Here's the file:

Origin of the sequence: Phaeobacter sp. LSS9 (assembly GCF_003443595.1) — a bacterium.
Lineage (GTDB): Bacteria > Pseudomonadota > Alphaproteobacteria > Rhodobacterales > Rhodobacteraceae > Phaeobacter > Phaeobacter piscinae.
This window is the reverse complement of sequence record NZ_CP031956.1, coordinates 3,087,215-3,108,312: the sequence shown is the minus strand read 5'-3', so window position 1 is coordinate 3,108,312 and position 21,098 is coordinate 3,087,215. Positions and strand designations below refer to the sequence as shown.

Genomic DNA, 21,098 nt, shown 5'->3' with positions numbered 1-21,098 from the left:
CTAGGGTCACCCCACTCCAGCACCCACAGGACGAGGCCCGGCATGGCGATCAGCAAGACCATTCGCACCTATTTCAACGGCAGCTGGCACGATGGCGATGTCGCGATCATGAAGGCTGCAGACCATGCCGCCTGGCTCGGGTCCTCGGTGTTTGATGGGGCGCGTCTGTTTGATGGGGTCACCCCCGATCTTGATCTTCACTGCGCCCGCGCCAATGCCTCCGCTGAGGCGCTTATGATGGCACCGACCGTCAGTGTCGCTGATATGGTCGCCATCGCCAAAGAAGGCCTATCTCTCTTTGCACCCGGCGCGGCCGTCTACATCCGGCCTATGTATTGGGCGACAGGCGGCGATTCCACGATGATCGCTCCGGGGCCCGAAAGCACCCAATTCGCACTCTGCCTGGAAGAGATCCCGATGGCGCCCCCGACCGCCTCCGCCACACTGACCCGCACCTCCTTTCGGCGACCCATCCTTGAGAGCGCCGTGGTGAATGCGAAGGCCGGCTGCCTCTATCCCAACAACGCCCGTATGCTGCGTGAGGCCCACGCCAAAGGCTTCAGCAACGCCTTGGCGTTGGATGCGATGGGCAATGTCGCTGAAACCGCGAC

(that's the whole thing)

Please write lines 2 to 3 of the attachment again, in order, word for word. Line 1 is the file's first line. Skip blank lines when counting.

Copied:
Lineage (GTDB): Bacteria > Pseudomonadota > Alphaproteobacteria > Rhodobacterales > Rhodobacteraceae > Phaeobacter > Phaeobacter piscinae.
This window is the reverse complement of sequence record NZ_CP031956.1, coordinates 3,087,215-3,108,312: the sequence shown is the minus strand read 5'-3', so window position 1 is coordinate 3,108,312 and position 21,098 is coordinate 3,087,215. Positions and strand designations below refer to the sequence as shown.